Port Guide: Long Beach, California
Chances are high that if you’re cruising to Mexico’s Pacific coast from Southern California, you’ll be departing from either the Port of Long Beach or the adjoining Port of Los Angeles. Sure, you could arrive early to see the sights of Hollywood (and risk missing embarkation while sitting in L.A. traffic), or you could enjoy these great restaurants, bars, and attractions right near the port.
L.A.’s southern coastal suburb is fast becoming a foodie mecca. Here, 10 spots not to miss.
The Attic on Broadway
Slap-yo-Momma good Southern fare in a homey Craftsman bungalow. Order the Mac n’ Cheetos topped with avocado and andouille, and, for dessert, the calorie-free (kidding!) chantilly creme and spiced rum-laced bananas foster bread pudding. $$; 3441 East Broadway; theatticonbroadway.com.
Saint & Second
Owned by the Hofman family for three generations, this new iteration—in a brick-walled, loft-like space on the corner of yes, St. Joseph and 2nd Street, is the spot for locavore fare at its best: bison short ribs with crispy shallots and roasted squash in sage butter. $$$; 4828 E. 2nd St.; saintandsecond.com.
Hip Long Beach creatives have long flocked to Retro Row for stylish throwback duds, but now they’re also coming for brunch here, thanks to dishes like oak smoked rainbow trout with soft boiled egg and grilled bread and decidedly grown up “ReCrafted S’mores”: flourless chocolate cake, butterscotch ice cream, torched meringue and graham crumbles. Sigh. $$; 2708 E. 4th St.; restaurationlb.com.
Lola’s Mexican Food
Family recipes from Guadalajara get a star turn here—from bacon-wrapped jalapenos to the serrano chile-marinated skirt steak, all so expertly prepared you’d think there was an abuela heading up the kitchen. $; 2030 E. 4th St.; lolasmexicancuisine.com.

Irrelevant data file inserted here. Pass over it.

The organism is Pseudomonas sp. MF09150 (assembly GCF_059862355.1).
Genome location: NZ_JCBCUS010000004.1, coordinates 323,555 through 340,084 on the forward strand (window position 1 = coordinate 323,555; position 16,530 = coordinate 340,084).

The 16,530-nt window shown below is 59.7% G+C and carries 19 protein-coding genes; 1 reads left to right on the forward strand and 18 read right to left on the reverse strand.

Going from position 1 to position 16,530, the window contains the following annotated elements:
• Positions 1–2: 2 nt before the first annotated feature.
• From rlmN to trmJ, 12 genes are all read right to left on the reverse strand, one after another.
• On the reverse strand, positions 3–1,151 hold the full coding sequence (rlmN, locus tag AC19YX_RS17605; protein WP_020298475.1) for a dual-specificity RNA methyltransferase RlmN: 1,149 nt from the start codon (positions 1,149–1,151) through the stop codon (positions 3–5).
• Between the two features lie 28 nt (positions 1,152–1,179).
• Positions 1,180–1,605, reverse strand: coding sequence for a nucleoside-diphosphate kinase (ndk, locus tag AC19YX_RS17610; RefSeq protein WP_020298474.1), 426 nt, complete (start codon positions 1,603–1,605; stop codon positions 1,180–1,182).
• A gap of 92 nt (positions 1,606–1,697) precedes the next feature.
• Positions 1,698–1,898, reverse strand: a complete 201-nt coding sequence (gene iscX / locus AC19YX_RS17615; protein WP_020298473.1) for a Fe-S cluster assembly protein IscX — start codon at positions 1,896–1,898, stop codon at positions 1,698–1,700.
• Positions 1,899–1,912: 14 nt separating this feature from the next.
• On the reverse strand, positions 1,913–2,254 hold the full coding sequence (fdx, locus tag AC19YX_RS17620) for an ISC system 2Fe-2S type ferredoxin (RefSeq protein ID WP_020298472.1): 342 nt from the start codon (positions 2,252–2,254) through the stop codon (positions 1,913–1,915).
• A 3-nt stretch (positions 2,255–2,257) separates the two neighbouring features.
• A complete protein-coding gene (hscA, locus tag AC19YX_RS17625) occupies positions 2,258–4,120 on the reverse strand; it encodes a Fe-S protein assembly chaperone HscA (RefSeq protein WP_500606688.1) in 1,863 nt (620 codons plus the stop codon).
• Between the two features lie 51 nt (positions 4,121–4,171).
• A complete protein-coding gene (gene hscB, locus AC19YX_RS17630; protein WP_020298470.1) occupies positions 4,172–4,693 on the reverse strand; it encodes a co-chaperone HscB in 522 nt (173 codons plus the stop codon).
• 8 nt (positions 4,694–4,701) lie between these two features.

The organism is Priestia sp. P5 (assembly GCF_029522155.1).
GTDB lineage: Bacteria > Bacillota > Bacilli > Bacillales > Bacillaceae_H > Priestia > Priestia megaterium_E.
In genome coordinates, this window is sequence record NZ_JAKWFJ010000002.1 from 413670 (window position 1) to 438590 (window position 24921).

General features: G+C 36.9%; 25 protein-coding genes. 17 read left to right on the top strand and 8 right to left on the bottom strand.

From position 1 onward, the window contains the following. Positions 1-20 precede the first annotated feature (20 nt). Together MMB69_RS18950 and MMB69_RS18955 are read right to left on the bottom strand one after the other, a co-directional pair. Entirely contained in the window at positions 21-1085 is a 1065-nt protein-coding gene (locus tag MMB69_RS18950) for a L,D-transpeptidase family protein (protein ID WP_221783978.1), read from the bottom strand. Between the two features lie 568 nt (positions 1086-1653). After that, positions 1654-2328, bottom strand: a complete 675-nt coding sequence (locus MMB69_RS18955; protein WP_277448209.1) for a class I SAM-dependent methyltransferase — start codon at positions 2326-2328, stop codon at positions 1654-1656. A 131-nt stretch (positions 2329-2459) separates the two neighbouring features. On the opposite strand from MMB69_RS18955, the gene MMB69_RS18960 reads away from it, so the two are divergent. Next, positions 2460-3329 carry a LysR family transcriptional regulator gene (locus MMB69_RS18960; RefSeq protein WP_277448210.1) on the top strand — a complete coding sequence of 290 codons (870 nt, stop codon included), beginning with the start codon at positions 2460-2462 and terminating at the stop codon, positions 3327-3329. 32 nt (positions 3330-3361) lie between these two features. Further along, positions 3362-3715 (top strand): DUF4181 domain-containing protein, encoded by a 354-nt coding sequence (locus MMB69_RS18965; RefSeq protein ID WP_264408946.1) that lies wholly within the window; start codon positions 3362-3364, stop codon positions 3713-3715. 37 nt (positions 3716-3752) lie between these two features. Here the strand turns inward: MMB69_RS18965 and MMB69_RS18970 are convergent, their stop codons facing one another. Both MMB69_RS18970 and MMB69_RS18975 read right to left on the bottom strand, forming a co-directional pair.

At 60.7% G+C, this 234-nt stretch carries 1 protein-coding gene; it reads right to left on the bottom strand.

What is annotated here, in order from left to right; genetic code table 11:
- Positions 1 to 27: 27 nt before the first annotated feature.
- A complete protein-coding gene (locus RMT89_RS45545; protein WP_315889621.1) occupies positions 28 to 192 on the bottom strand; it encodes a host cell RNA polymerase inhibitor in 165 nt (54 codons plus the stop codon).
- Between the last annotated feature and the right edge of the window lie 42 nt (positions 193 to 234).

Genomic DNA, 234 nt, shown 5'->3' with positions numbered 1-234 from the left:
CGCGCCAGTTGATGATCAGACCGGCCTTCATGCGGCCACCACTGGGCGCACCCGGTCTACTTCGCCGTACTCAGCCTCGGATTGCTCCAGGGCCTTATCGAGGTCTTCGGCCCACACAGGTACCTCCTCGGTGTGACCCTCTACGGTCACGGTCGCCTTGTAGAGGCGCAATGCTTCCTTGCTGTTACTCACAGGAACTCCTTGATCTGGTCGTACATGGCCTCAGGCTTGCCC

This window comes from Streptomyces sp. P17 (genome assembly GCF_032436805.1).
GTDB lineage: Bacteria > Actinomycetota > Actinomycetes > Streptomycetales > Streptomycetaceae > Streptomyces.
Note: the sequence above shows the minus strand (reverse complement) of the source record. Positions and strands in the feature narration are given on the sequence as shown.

Yes, the famed Manhattan gyro truck is coming west. Their new location, opened in January 2016: A real brick and mortar storefront, where they’ll be dousing thick chicken or lamb gyros and falafel in their creamy hot and/or white sauce. “Street meat” no more. $; 1804 Ximeno Ave.; thehalalguys.com.
Opened in July 2014 in a standard strip mall: a restaurant that’s far from ordinary, thanks to its mother-daughter team of owners devoted to Thai regional cuisine and Bangkok street food. Your order: Pu Jah, or crab cakes with minced pork and sweet chili relish, and artichoke curry in coconut milk. $; 3618 E. Broadway; manaowthai.com.
Long Beach Creamery
31 flavors, this is not. All the ice creams offered here are truly exceptional, including crowd-pleasers (whiskey vanilla or burnt caramel) and those that call to a more experimental palette (we loved the goat cheese cherry). $; 4141 Long Beach Blvd.; longbeachcreamery.com.
The Exhibition Room
When a Southern California bar has a “business casual” dress code, you know they take their cocktails seriously. When it’s in a speakeasy you enter through a 1940s phone booth at the back of another lounge? Tell your family not to wait up. $; 1117 E Wardlow Rd.; theexhibitionroom.com
The Stache Bar
Ginger beers are made fresh in-house daily at this dimly lit neighborhood bar, so ordering a Moscow Mule is practically required. Their mustache parties are legendary (don’t have a ‘stache? They’ll give you a stick-on one). $; 941 E 4th St.; thestachebar.com
HBO’s “True Blood” was reportedly filmed here, so you know it’s got a cinematic interior on-tap—as well as Delirium Tremens and local Anchor Meyer’s Lemon Lager. Go on Monday’s for trivia and Wednesday’s for no-holds-barred Karaoke. $; 2913 E Anaheim St.; alexsbar.com
Credit cards out! These five Long Beach boutiques earned their spot on our radar.
Crafted at the Port of Los Angeles
Technically, it’s a ten minute drive from Long Beach—but this 1940s warehouse-turned-crafts market is well worth the mileage. You’ll find cityscapes made from old computer circuitboards, locavore chutneys, and, soon to come in 2016, a 15,000-barrel brewery. 112 E. 22nd., San Pedro; craftedportla.com
Made in Long Beach
In an airy, loft-like space, this fiercely local shop (everything’s crafted within Long Beach proper) stocks everything from burnished leather iPad cases to bike saddlebags made from Swiss army rations carriers. 240 Pine Ave.; madelb.com